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THE intelligent student of the science of education who does not know more than Pestalozzi-and this chiefly because of what Pestalozzi's life and work have done for education-about some of the principles and practice of education has not yet mastered the outlines of his study. The advance in psychology-there was no psychology, in the modern sense, in Pestalozzi's time-alone has been so great that our knowledge of educational ways and means is very much in advance of what was possible in Pestalozzi's time; and the progress in practical methods has, in the case of the most intelligent educators, been very considerable. But while we reverently, but unflinchingly, sit in judgment on that to which no higher compliment can be paid than to feel that it merits our efforts to remove all that may obscure the pure light of its great truths, let us never forget that we do but brush the dust from the shoes of a master-one whose shoe-latchets we may not be worthy to unloose. After we have done this, let us, as it were, once more stand back and respectfully take a full view of the whole man; and then shall we again feel that we must "praise noble men and the fathers that begat us". The folly of the wise is often greater than the wisdom of others and we are not holy because we can see faults in a saint.

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Nor need we fear to undertake such a task in such a spirit, for men like Pestalozzi are not only worthy of this tribute from their disciples, but they themselves desire it. They are concerned to teach what is true, and to help their pupils to yet higher and fuller truths.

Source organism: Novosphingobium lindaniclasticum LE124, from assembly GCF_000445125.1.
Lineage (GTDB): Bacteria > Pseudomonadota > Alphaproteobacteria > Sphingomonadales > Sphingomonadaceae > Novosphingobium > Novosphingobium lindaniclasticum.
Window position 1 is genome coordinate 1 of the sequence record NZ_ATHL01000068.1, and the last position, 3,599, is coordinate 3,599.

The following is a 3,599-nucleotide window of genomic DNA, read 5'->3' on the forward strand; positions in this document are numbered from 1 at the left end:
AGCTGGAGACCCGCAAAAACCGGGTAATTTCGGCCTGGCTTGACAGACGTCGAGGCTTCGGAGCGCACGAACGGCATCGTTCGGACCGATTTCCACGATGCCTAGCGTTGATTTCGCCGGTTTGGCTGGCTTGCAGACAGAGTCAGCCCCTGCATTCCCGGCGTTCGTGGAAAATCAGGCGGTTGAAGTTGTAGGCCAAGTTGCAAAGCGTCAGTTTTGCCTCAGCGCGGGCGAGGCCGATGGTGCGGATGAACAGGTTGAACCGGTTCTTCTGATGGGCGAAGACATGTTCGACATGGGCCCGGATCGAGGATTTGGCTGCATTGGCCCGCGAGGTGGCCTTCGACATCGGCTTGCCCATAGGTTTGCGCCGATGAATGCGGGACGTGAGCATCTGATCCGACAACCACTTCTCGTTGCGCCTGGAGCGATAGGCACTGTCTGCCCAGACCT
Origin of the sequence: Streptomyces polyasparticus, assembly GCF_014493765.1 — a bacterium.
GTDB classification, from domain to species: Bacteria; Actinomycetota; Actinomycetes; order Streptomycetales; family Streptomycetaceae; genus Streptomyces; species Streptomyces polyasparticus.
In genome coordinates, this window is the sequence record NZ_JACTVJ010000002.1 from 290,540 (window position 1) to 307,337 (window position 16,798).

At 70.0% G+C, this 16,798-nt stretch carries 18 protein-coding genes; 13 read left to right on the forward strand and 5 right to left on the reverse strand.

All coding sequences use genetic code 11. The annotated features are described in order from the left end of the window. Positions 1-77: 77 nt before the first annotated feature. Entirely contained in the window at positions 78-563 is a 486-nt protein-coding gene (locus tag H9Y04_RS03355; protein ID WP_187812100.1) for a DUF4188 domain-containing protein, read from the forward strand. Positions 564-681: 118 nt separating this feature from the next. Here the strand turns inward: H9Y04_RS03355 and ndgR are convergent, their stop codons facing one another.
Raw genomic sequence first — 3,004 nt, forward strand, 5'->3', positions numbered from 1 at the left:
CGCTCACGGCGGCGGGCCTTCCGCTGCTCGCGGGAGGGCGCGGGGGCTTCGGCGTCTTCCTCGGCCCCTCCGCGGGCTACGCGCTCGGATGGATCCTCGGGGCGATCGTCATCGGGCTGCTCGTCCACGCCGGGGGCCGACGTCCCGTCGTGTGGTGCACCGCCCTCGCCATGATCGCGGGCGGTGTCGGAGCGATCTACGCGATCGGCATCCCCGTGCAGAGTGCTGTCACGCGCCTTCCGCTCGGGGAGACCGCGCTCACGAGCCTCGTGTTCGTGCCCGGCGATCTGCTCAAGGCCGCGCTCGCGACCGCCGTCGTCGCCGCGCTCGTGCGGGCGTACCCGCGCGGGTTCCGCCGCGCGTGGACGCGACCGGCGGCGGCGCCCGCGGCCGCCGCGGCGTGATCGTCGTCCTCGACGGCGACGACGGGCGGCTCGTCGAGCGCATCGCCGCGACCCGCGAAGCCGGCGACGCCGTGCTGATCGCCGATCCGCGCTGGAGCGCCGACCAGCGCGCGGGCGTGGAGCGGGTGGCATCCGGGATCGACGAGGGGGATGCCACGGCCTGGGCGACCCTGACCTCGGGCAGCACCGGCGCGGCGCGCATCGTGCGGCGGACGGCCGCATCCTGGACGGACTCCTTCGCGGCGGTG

Thus Pestalozzi writes, in his Swan's Song: "And so I end my dying strain with the words with which I began it: Prove all things and hold fast that which is good! If anything better has ripened in you, add it in truth and love to what in truth and love I have endeavoured to give to you in these pages. . . . Such as it is, give it an attentive examination, and whenever you yourself light upon a truth which you think likely to benefit humanity, do what you can for it, not so much for my sake as for that of the end I have in view. I ask nothing better than to be put on one side, and replaced by others, in all matters that others understand better than I do; so that they may be enabled to serve mankind better than I have ever been able to do." He also speaks of himself as "a man who wishes that others may take up what he has commenced, and succeed where he may have failed" (On Infants' Education).

The Simultaneous Oral Method. Raumer had a discussion (at Yverdon) with Pestalozzi on this matter, in which he very acutely criticised the method. Pestalozzi had urged Raumer to teach mineralogy at the institute, and Raumer replied: "If I do so, I must entirely depart from the methods of instruction pursued in the institution. Why so? asked Pestalozzi. According to that method, I replied, I should have to do nothing but hold up before the boys one specimen after another, to give the name of each, for example: 'That is chalk,' and thereupon to make the class repeat in

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unison three times: That is chalk'. It was thought that in this way observation of actual objects and instruction in language were provided for at the same time.

"I endeavoured to explain that such a mode of instruction made a mere show, giving the children words before they had formed an idea of the images of the minerals; that moreover the process of perception and conception was only disturbed by the talking of the teacher and the repetition of the scholars, and was therefore best done in silence. On Pestalozzi's opposing this view, I asked him why children are born speechless, and do not begin to learn to speak until they are about three years old; why we should in vain hold a light before a child eight days old, and say 'light' three times, or even a hundred times, as the child would certainly not try to repeat the word; whether this was not an indication to us, from a higher hand, that time is necessary for the external perception of the senses to become internally appropriated, so that the word shall only come forth as the matured fruit of the inward conception, now fully formed. What I said about the silence of children struck Pestalozzi."